To Grunt or Not To Grunt? The Great Tennis Question

stk146077rke.jpg

Professional sports are all about the competition.  As a mother, I would love to think that my children can grow up to be professional athletes and sprinkle rainbows and fairy dust on the field to make both sides of the team feel calm and at ease while playing against each other.  But the reality is that most people are drawn to watch professional sports because of the competitive spirit.

Do you think that when the New York Giants played the New England Patriots in the Super Bowl that the offensive line was complimenting the defensive line on how nice they look in their team’s jersey or how lovely the weather was on game day?  No!  Chances are they were smack-talking each other and trying to distract the linemen from the other team.

Do you think David Wright (who is a third baseman with the New York Mets), stands on third telling the player that just made it to the base, “good luck man, I bet you can make it home” or “don’t you hate how dirty your pants get when you slide? That orange dirt is so hard to get out of your baseball pants.” No, more than likely he is encouraging him to go ahead and try to steal or run on a bad ball so Wright can get him out.  

Professional sports involve a game of psyching each other out.  Players look to their teammates or the fans, not their competitors, to be their cheerleaders.  People don’t pay to watch players being nice to each other on the field or court; they pay to see a game, which includes smack talk, fast plays, and even the occasional grunt to throw off their opponents.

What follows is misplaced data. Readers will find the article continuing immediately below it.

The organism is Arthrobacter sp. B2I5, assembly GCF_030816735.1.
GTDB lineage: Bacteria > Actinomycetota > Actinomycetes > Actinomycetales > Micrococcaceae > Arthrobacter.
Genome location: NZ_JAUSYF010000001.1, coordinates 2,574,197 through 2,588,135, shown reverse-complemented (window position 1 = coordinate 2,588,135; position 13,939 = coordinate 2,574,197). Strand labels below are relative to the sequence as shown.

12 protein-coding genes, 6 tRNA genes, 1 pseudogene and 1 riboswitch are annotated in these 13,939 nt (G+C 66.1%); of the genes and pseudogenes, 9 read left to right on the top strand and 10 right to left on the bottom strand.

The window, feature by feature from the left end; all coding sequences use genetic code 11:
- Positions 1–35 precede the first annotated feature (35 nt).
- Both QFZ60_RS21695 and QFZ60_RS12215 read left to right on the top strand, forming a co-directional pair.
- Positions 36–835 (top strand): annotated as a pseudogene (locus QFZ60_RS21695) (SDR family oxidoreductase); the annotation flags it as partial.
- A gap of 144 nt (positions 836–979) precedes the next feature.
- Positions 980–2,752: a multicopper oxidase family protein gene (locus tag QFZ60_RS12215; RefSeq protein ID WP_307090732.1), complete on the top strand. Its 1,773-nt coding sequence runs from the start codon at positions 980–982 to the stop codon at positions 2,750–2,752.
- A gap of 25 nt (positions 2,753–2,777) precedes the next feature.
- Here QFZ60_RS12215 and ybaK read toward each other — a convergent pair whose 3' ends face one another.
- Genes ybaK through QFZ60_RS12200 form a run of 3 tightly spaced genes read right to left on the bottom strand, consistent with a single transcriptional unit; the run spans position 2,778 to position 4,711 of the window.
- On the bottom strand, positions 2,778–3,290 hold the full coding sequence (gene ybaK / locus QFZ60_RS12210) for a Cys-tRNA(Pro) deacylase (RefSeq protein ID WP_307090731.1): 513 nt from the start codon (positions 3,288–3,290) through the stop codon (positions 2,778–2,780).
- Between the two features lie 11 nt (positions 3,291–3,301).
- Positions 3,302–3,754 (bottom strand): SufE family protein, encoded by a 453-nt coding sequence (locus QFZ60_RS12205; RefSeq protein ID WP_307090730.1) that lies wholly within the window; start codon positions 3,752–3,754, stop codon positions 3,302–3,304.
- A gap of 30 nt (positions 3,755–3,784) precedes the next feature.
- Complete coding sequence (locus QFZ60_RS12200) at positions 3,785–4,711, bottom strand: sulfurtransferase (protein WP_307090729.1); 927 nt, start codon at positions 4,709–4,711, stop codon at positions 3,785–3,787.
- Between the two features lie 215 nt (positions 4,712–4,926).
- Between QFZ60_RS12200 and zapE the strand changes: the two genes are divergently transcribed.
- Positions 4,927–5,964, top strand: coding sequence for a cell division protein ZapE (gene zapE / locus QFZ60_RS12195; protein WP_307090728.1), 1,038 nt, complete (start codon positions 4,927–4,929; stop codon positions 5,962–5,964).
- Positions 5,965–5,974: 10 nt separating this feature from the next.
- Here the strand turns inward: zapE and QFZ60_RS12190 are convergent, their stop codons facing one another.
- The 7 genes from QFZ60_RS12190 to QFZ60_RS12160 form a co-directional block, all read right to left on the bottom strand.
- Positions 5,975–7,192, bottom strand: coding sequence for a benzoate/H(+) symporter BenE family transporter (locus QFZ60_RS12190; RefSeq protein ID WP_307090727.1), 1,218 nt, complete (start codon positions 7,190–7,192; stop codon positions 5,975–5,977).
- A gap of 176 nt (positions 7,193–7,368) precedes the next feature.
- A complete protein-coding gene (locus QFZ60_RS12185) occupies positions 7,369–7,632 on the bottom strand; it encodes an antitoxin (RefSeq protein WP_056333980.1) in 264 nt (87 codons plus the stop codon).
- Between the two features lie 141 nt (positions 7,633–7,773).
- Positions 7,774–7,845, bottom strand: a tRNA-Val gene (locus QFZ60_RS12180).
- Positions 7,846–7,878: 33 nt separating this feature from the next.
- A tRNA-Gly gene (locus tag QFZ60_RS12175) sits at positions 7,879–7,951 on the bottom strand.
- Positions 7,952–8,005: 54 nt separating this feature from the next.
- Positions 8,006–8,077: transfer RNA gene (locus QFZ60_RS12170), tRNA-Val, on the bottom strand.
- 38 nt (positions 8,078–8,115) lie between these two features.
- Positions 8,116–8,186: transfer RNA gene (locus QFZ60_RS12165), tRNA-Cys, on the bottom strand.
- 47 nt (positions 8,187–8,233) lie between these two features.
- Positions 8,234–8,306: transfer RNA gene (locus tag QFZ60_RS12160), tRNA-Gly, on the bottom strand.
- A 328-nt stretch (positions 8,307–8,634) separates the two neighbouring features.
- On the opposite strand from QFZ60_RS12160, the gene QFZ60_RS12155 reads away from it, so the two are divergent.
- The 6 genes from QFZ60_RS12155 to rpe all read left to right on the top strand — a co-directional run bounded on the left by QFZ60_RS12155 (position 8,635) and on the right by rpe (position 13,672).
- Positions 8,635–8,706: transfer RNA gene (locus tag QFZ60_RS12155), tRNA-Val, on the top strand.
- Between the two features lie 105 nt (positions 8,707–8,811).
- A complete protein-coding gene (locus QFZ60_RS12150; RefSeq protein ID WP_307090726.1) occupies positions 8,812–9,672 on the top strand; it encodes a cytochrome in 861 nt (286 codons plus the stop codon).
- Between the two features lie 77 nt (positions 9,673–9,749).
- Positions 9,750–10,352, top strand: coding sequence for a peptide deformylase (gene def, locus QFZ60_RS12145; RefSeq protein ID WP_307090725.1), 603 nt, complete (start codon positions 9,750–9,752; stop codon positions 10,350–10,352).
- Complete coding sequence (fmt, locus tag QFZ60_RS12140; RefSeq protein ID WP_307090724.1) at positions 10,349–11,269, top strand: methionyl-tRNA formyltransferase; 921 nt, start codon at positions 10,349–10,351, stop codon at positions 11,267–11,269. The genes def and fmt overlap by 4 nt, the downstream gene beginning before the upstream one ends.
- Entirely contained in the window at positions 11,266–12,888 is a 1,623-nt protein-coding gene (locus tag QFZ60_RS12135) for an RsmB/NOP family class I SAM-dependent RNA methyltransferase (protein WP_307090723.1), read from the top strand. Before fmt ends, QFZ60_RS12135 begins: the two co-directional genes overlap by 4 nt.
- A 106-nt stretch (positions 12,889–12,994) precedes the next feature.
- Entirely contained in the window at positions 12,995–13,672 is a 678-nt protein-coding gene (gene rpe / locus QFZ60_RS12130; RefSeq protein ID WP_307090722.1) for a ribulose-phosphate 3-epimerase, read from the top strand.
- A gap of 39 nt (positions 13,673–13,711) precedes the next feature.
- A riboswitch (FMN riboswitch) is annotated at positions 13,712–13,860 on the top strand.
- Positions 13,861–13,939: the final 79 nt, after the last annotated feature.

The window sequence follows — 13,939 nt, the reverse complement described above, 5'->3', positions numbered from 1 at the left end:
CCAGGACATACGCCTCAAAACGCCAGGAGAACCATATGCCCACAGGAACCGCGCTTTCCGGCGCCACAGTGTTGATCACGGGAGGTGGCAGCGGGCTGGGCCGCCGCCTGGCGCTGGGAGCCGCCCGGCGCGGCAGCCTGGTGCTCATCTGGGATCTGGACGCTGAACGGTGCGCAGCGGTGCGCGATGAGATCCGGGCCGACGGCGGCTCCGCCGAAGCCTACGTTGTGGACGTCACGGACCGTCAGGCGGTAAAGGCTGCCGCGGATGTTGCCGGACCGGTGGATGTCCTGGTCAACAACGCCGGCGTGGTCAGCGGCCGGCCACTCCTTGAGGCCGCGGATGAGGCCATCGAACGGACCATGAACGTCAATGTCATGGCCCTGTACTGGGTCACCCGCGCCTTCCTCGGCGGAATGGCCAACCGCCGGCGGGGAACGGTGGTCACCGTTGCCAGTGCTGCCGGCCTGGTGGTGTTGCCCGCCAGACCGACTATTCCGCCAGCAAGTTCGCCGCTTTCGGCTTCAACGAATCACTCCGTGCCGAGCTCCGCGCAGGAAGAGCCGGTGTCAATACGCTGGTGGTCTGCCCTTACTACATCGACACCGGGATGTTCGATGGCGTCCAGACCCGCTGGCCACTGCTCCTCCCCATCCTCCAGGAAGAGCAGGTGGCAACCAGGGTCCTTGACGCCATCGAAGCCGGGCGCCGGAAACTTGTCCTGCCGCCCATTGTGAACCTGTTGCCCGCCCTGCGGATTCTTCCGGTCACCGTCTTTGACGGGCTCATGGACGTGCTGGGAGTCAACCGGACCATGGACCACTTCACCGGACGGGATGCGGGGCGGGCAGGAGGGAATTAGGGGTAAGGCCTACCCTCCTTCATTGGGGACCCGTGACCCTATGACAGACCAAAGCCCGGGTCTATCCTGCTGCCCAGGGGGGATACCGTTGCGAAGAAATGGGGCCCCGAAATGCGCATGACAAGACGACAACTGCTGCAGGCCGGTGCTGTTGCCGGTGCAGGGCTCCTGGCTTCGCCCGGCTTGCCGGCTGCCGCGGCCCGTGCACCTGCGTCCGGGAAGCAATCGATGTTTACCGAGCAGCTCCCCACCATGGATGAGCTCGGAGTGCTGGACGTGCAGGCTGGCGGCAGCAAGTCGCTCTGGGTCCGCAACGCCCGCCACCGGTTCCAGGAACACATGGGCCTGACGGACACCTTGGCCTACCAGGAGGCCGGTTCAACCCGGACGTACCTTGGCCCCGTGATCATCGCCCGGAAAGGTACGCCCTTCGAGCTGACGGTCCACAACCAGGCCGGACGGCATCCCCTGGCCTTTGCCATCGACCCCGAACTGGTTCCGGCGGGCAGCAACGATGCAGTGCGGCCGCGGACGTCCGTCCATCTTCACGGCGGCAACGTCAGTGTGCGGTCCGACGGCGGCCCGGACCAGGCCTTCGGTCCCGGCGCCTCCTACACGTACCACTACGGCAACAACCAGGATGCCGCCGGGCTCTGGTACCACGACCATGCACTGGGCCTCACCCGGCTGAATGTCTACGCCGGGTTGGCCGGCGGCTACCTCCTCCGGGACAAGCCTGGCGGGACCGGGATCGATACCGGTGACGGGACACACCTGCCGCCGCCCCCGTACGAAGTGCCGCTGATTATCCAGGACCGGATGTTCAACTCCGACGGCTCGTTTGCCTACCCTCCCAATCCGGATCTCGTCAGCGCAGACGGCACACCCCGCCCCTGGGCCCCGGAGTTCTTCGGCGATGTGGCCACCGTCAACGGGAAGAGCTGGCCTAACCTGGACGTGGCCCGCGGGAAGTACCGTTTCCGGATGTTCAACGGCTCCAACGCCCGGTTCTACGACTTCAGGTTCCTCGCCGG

Lately there is a controversy brewing over the right to grunt during a tennis match.  Grunting is more common in women’s tennis, although Jimmy Connors was a known grunter during his day.  The Williams sisters and Monica Seles are well known for their grunting.  Some tennis greats, such a Martina Navratilova call grunting a form of cheating, while Serena Williams says she doesn’t even realize she is grunting because she is so into the game.  She says it doesn’t affect her game because she is so focused on the match.

I had a hard time keeping a straight face when I heard that this was even an issue.  I am the person who goes to the gym (albeit maybe once a year) and laughs when I see grown men picking up a weight a grunting and groaning.  It always strikes me as ironic that I can lift 50 pounds of groceries out of my car, grab my youngest as he tumbles over from missing the front step, keep the dog from running out the door, and never drop a thing or grunt while I’m doing it.  Who really cares if tennis players grunt when they hit the ball?

I did think it was funny to read that a lion’s roar is 110 decibels.  Maria Sharapova has been recorded grunting during a match at 101 decibels.  That woman sure can grunt! 

The question has been raised that perhaps there should be a device that monitors the grunts so that players can be given a warning if they grunt too loudly.  That seems ridiculous.  First of all, if the crowd at a tennis match would make some noise, the grunts wouldn’t seem so loud.  Perhaps this is the reason why at football and baseball games we don’t notice the loud grunting that goes on.  What about at a track meet?  When the high jumper pushes off to get maximum lift, do you think he is totally silent?  Probably not, but we can’t hear his grunt from the noise of the crowd.

Until the crowd goes quiet and everything on the field goes to nice, sweet talk, I call foul on trying to quiet the grunting that goes on in a tennis match.  Let the players make noise and if an opponent can’t deal with it, let them get some ear plugs!

If you can answer the question of “to grunt, or not grunt” or have an opinion that you would like to quietly share, email them to bnewsome@tallahassee.com or visit www.TLHmoms.com. Follow me on Twitter @TLHmoms and like us on Facebook at Facebook.com/TLHmoms.

 

Comments

comments

Leave a Reply